By Andrea Morgante

In response to Charley Burbank’s letter regarding a conservation of Hinesburg farmland and its sale to David Zuckerman, I would like to offer some facts relating to this transaction.

In 2007, the Hinesburg Land Trust worked closely with the Vermont Land Trust, the Vermont Housing and Conservation Board (VHCB) and the Trust for Public Land to conserve 632 acres of productive agricultural and forest land. To protect Wayne and Barbara Bissonette’s Farm required many public and private partners to secure the funding required to allow the town of Hinesburg to acquire 300 acres as a Town Forest in the headwaters of the LaPlatte River and sell the other 332 acres as conserved land. The sale of the most productive 150 acres of farmland was accomplished through a public, competitive process that brought in proposals from six farmers.

How a conservation transaction works: A professional appraiser identifies the fair market value of the property and the agricultural value of the land. The difference between these is the value of the development rights. Land is conserved when the development rights are sold and there is a contract called the conservation easement that stays with the land in perpetuity.

Even for conservation, this was a particularly complex transaction because it involved a short-term owner of the land, a philanthropic buyer called ESNID. This buyer stepped in to purchase the land from the Bissonette family to ensure that the land came off the market and was conserved and affordable for the next farmer.

While the appraised fair market value of the 155.82 acres was $1,055,000, the agricultural value was $375,000. David Zuckerman and Rachel Nevitt were selected as the farmers with the strongest business plan and best fit for the land and purchased it in 2008 for $375,000. ESNID was paid $500,000 from the Vermont Housing and Conservation Board for the development rights and absorbed the balance as a charitable contribution. The VHCB and the Vermont Land Trust hold the conservation easement that prevents development of the land.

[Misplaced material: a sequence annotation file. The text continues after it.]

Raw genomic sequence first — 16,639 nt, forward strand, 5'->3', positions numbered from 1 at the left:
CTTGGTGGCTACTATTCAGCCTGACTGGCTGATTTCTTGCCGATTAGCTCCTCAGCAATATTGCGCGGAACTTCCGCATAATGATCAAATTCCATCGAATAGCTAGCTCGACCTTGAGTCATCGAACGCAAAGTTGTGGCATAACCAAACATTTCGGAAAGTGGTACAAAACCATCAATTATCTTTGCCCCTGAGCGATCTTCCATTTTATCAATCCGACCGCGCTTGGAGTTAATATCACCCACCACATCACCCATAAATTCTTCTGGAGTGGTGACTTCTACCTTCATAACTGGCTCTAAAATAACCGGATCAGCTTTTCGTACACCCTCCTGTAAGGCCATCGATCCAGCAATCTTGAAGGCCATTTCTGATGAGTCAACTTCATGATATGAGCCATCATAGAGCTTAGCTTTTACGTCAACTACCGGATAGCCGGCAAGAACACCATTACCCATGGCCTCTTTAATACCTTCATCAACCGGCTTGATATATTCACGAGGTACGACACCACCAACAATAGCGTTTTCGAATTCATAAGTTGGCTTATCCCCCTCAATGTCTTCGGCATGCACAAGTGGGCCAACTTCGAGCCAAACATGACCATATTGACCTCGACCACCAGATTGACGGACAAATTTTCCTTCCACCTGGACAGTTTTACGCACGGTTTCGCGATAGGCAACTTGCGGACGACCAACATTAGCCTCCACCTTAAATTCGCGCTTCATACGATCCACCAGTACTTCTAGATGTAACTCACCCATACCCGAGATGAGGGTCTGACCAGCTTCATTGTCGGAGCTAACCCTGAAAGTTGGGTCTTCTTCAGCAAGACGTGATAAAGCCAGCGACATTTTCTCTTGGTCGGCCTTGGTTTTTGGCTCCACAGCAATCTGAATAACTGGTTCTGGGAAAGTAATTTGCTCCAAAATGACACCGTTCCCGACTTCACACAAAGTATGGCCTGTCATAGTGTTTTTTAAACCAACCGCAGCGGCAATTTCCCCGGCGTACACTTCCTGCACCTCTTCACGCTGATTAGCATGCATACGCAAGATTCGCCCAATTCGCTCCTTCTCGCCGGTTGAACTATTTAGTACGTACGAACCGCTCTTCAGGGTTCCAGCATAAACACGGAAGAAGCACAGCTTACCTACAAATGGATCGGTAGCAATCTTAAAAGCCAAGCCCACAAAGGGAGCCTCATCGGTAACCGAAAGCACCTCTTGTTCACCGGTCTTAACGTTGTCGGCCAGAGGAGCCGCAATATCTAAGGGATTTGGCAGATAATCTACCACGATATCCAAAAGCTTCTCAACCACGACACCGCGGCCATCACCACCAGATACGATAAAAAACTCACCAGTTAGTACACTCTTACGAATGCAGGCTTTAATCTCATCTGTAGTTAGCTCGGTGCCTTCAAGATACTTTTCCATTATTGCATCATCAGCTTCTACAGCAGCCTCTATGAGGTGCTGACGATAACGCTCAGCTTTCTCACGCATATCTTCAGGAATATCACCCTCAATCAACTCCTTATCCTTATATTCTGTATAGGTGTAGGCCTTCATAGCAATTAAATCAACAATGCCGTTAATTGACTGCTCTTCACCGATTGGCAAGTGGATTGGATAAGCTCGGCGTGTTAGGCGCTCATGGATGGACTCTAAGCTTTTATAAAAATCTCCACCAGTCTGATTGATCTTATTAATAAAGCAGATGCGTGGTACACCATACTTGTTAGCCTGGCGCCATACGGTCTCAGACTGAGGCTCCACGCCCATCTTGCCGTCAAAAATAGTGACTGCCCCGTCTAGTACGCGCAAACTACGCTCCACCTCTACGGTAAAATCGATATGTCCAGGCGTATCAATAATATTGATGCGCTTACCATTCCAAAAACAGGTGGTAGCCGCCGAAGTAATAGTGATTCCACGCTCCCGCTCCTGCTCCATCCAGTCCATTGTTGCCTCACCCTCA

David Zuckerman and Rachel Nevitt are farming this land and making substantial investments to improve water quality and the health of the soil while growing delicious and nutritious vegetables and meat that are sold to their neighbors, and statewide.

Conserving farmland has been an important part of Vermont’s economic future. Protecting farms allows for the transfer of family farms between generations, new farmers accessing land, and the creation of value-added farm businesses. Conserved farmland benefits the entire state by providing diverse habitats, buffers along rivers and streams to protect water quality, unfragmented forests and recreation from hunting, biking, hiking, skiing to fishing and other water sports. I encourage people to learn about land conservation and ways you can be involved.

Morgante is a member of the Hinesburg Land Trust and worked on this land transaction.